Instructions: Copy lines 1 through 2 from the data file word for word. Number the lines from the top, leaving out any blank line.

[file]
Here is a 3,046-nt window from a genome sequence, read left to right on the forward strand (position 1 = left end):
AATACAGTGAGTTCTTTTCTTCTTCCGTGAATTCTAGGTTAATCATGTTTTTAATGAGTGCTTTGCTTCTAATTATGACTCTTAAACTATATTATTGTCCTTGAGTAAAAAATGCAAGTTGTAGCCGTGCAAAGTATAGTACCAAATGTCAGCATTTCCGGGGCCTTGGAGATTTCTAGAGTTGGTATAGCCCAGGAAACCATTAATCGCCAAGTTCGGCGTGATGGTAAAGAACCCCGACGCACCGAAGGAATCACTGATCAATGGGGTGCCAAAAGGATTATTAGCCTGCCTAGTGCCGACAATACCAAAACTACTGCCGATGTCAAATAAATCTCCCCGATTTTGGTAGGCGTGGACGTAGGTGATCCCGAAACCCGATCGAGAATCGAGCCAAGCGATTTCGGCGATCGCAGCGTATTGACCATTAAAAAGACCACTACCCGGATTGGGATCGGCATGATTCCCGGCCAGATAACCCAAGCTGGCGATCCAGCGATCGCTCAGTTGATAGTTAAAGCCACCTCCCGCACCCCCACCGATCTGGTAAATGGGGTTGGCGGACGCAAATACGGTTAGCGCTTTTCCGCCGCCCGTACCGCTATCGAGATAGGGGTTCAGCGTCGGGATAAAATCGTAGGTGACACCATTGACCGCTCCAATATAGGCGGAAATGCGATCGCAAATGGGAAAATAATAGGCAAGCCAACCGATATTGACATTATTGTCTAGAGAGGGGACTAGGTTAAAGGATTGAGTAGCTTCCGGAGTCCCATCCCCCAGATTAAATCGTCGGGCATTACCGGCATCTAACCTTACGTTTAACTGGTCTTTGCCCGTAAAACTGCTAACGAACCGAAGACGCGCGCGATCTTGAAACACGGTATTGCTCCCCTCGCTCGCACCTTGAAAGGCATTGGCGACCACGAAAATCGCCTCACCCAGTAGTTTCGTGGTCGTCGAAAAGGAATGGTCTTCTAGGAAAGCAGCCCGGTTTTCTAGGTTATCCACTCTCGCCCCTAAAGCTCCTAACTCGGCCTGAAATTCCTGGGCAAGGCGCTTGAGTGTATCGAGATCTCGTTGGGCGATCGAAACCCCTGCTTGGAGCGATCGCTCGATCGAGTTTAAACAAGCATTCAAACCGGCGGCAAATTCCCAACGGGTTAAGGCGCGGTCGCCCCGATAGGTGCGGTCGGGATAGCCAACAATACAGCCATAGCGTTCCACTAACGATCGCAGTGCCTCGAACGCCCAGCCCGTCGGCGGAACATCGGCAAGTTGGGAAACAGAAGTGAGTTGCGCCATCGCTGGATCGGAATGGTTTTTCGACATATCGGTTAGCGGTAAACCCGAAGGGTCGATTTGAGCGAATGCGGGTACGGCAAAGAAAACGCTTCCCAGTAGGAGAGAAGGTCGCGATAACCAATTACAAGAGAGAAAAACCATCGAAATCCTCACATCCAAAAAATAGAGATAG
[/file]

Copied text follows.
Here is a 3,046-nt window from a genome sequence, read left to right on the forward strand (position 1 = left end):
AATACAGTGAGTTCTTTTCTTCTTCCGTGAATTCTAGGTTAATCATGTTTTTAATGAGTGCTTTGCTTCTAATTATGACTCTTAAACTATATTATTGTCCTTGAGTAAAAAATGCAAGTTGTAGCCGTGCAAAGTATAGTACCAAATGTCAGCATTTCCGGGGCCTTGGAGATTTCTAGAGTTGGTATAGCCCAGGAAACCATTAATCGCCAAGTTCGGCGTGATGGTAAAGAACCCCGACGCACCGAAGGAATCACTGATCAATGGGGTGCCAAAAGGATTATTAGCCTGCCTAGTGCCGACAATACCAAAACTACTGCCGATGTCAAATAAATCTCCCCGATTTTGGTAGGCGTGGACGTAGGTGATCCCGAAACCCGATCGAGAATCGAGCCAAGCGATTTCGGCGATCGCAGCGTATTGACCATTAAAAAGACCACTACCCGGATTGGGATCGGCATGATTCCCGGCCAGATAACCCAAGCTGGCGATCCAGCGATCGCTCAGTTGATAGTTAAAGCCACCTCCCGCACCCCCACCGATCTGGTAAATGGGGTTGGCGGACGCAAATACGGTTAGCGCTTTTCCGCCGCCCGTACCGCTATCGAGATAGGGGTTCAGCGTCGGGATAAAATCGTAGGTGACACCATTGACCGCTCCAATATAGGCGGAAATGCGATCGCAAATGGGAAAATAATAGGCAAGCCAACCGATATTGACATTATTGTCTAGAGAGGGGACTAGGTTAAAGGATTGAGTAGCTTCCGGAGTCCCATCCCCCAGATTAAATCGTCGGGCATTACCGGCATCTAACCTTACGTTTAACTGGTCTTTGCCCGTAAAACTGCTAACGAACCGAAGACGCGCGCGATCTTGAAACACGGTATTGCTCCCCTCGCTCGCACCTTGAAAGGCATTGGCGACCACGAAAATCGCCTCACCCAGTAGTTTCGTGGTCGTCGAAAAGGAATGGTCTTCTAGGAAAGCAGCCCGGTTTTCTAGGTTATCCACTCTCGCCCCTAAAGCTCCTAACTCGGCCTGAAATTCCTGGGCAAGGCGCTTGAGTGTATCGAGATCTCGTTGGGCGATCGAAACCCCTGCTTGGAGCGATCGCTCGATCGAGTTTAAACAAGCATTCAAACCGGCGGCAAATTCCCAACGGGTTAAGGCGCGGTCGCCCCGATAGGTGCGGTCGGGATAGCCAACAATACAGCCATAGCGTTCCACTAACGATCGCAGTGCCTCGAACGCCCAGCCCGTCGGCGGAACATCGGCAAGTTGGGAAACAGAAGTGAGTTGCGCCATCGCTGGATCGGAATGGTTTTTCGACATATCGGTTAGCGGTAAACCCGAAGGGTCGATTTGAGCGAATGCGGGTACGGCAAAGAAAACGCTTCCCAGTAGGAGAGAAGGTCGCGATAACCAATTACAAGAGAGAAAAACCATCGAAATCCTCACATCCAAAAAATAGAGATAG